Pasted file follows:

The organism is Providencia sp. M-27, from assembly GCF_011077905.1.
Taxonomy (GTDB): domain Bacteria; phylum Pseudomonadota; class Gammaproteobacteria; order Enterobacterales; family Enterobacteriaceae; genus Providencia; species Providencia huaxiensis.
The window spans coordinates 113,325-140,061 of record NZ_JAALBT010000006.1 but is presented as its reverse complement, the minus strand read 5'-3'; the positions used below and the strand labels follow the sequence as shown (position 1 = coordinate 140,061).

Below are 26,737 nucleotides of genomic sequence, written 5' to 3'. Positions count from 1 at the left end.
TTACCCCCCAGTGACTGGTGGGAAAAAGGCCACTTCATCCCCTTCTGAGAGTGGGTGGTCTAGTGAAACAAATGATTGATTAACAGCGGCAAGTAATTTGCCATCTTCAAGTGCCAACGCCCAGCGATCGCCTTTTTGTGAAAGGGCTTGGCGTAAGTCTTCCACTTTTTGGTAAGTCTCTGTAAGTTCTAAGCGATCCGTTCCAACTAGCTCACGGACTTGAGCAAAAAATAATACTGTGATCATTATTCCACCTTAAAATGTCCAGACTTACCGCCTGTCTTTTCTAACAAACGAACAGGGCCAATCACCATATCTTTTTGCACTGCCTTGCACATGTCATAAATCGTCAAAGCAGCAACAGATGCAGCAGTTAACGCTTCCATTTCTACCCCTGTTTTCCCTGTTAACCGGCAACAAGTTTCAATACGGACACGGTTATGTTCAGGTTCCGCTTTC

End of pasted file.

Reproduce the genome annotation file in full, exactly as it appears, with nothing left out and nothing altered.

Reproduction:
The organism is Providencia sp. M-27, from assembly GCF_011077905.1.
Taxonomy (GTDB): domain Bacteria; phylum Pseudomonadota; class Gammaproteobacteria; order Enterobacterales; family Enterobacteriaceae; genus Providencia; species Providencia huaxiensis.
The window spans coordinates 113,325-140,061 of record NZ_JAALBT010000006.1 but is presented as its reverse complement, the minus strand read 5'-3'; the positions used below and the strand labels follow the sequence as shown (position 1 = coordinate 140,061).

Below are 26,737 nucleotides of genomic sequence, written 5' to 3'. Positions count from 1 at the left end.
TTACCCCCCAGTGACTGGTGGGAAAAAGGCCACTTCATCCCCTTCTGAGAGTGGGTGGTCTAGTGAAACAAATGATTGATTAACAGCGGCAAGTAATTTGCCATCTTCAAGTGCCAACGCCCAGCGATCGCCTTTTTGTGAAAGGGCTTGGCGTAAGTCTTCCACTTTTTGGTAAGTCTCTGTAAGTTCTAAGCGATCCGTTCCAACTAGCTCACGGACTTGAGCAAAAAATAATACTGTGATCATTATTCCACCTTAAAATGTCCAGACTTACCGCCTGTCTTTTCTAACAAACGAACAGGGCCAATCACCATATCTTTTTGCACTGCCTTGCACATGTCATAAATCGTCAAAGCAGCAACAGATGCAGCAGTTAACGCTTCCATTTCTACCCCTGTTTTCCCTGTTAACCGGCAACAAGTTTCAATACGGACACGGTTATGTTCAGGTTCCGCTTTC